Tonight, people associated with GetEqual directly heckled the sitting President, who is generally supportive of LGBT equality but is not being clear enough about the timeline — in this case, the timeline for repeal of the “Don’t Ask, Don’t Tell” policy — for many activists.
I’m honestly not sure what I think about tonight, but I do think this is different from last month’s actions.
I actually think it might have been smarter, politically, for the group than the previous GetEqual-related actions. Although disrespectful to President Obama, it was certainly not of the “arrest risk” level of the other actions. That’s a big difference from the first day of actions. This was a brief, targeted action that, in the larger scheme of things, was minimally disruptive.
Also, and more importantly, this was a presidential event with many people in attendance, so there is mainstream press being forced to write about this. The pool report, circulating at this time, talks about the disruption in pain-staking (for the White House) detail.
The downside of this action is that Sen. Boxer had her event, I think unfairly, targeted and tarnished. I’m not quite sure of the advantage gained by putting a damper on a potentially vulnerable, pro-LGBT elected official’s fundraising event.
Also, this was directly aimed at Obama, as opposed to more generally at the White House or Congress. While that could — and likely is — seen as a positive for GetEqual’s supporters, I’m not sure Obama wants DADT repeal any more after tonight. Maybe he will do more, and maybe that’s enough to call this a success, but I can’t imagine that it made him more eager personally to support LGBT equality. I’m not sure about that, but I still think that’s the downside in taking on the President in this way.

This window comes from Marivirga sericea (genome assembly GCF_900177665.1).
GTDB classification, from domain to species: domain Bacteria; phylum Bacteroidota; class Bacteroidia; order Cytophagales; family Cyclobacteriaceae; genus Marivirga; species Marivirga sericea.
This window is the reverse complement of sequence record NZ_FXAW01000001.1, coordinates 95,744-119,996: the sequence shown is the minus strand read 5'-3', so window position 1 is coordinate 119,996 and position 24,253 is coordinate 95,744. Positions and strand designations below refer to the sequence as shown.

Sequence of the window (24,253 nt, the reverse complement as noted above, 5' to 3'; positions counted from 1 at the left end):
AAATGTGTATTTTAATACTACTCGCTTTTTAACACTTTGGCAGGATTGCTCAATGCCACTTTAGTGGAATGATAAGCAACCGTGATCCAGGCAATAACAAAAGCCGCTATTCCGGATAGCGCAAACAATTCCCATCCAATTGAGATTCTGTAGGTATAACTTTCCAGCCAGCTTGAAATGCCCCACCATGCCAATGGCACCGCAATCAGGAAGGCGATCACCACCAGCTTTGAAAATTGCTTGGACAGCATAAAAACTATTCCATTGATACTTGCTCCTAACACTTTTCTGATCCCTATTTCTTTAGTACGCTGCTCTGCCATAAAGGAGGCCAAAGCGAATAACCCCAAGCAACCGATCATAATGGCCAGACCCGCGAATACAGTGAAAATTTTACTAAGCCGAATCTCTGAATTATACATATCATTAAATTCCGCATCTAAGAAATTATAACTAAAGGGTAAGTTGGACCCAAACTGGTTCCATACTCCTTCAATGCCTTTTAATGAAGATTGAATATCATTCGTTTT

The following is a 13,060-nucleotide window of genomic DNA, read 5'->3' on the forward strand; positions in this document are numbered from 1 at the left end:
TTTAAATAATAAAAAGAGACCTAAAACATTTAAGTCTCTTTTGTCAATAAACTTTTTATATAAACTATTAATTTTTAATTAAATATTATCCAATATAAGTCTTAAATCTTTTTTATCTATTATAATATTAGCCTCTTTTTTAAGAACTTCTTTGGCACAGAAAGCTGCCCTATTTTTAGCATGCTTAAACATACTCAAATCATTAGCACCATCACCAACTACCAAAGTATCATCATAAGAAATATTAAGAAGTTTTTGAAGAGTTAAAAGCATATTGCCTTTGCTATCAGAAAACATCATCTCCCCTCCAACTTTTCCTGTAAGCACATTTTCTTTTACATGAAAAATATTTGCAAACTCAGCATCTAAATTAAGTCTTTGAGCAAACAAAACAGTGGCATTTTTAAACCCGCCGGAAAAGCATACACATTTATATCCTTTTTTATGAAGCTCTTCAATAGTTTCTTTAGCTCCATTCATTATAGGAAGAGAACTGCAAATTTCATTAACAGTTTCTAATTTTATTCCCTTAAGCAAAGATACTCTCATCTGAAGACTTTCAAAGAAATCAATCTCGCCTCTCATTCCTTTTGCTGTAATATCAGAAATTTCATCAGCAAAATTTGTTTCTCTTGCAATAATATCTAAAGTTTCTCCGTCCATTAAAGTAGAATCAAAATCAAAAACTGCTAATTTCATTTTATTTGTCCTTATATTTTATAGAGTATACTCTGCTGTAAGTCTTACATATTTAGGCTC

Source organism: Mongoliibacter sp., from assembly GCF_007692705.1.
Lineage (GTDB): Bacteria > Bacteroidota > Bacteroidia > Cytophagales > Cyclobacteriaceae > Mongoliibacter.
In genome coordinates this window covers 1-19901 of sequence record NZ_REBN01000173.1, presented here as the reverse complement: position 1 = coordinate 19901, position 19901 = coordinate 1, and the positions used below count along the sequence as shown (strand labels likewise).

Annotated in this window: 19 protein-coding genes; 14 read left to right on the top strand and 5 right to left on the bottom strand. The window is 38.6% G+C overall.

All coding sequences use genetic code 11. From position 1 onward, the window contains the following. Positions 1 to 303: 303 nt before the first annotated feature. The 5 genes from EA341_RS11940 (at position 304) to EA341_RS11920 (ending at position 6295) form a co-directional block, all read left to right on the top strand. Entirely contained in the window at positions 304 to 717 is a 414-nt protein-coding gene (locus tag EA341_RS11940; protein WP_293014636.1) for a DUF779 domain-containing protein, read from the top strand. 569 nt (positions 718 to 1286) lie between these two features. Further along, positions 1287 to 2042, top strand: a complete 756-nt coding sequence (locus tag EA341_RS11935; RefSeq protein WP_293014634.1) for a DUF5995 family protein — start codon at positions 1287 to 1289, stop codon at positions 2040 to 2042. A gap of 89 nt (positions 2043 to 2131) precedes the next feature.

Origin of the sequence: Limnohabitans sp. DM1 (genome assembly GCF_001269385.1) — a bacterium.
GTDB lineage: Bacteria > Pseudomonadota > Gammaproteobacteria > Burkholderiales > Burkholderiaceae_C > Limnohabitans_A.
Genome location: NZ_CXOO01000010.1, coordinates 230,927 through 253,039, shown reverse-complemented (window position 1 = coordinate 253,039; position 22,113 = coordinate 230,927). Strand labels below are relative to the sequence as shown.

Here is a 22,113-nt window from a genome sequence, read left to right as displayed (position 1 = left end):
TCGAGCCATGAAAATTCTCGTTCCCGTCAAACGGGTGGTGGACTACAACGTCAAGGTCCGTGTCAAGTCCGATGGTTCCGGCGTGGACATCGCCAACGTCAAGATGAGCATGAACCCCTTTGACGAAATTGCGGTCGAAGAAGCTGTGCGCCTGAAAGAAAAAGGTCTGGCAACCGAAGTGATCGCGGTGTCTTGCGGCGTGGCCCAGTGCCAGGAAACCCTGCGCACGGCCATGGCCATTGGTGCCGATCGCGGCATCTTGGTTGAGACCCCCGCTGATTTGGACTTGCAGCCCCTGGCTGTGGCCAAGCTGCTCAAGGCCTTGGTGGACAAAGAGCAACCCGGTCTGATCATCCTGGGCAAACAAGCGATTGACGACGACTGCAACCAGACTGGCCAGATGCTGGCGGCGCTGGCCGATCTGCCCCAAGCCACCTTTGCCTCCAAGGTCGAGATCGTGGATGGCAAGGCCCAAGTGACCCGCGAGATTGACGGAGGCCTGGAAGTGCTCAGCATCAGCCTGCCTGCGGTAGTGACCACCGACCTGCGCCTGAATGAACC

Another potential downside is that this wasn’t an LGBT event. This is the first test of how GetEqual’s message translates outside of the LGBT community — both in the progressive community generally and across the nation. So, while watching LGBT coverage of this event will be important, I’m going to pay close attention to non-LGBT media’s coverage of tonight’s action.
Finally, there is the downside that comes along with the hecklers’ veto. Tonight’s hecklers chose — with no consultation and with no accountability — to take action of their own behalf that will, in many forms, be reflected on many folks seeking an end to DADT and advancement of other LGBT equality legislation. That is not their fault, and it is not something for which they should be blamed. But, it will happen, and others who are ambivalent about, supportive of or oppose their actions will be explaining this action to others.
Maybe that’s fine. Maybe the answer is simply, “It wasn’t me.” Perhaps the response is, “Do you disagree that LGBT people deserve full equality now?”
These are difficult issues in a righteous struggle. Tonight, I think, was a slightly different animal than last month’s actions and worthy of examination on its own merits.
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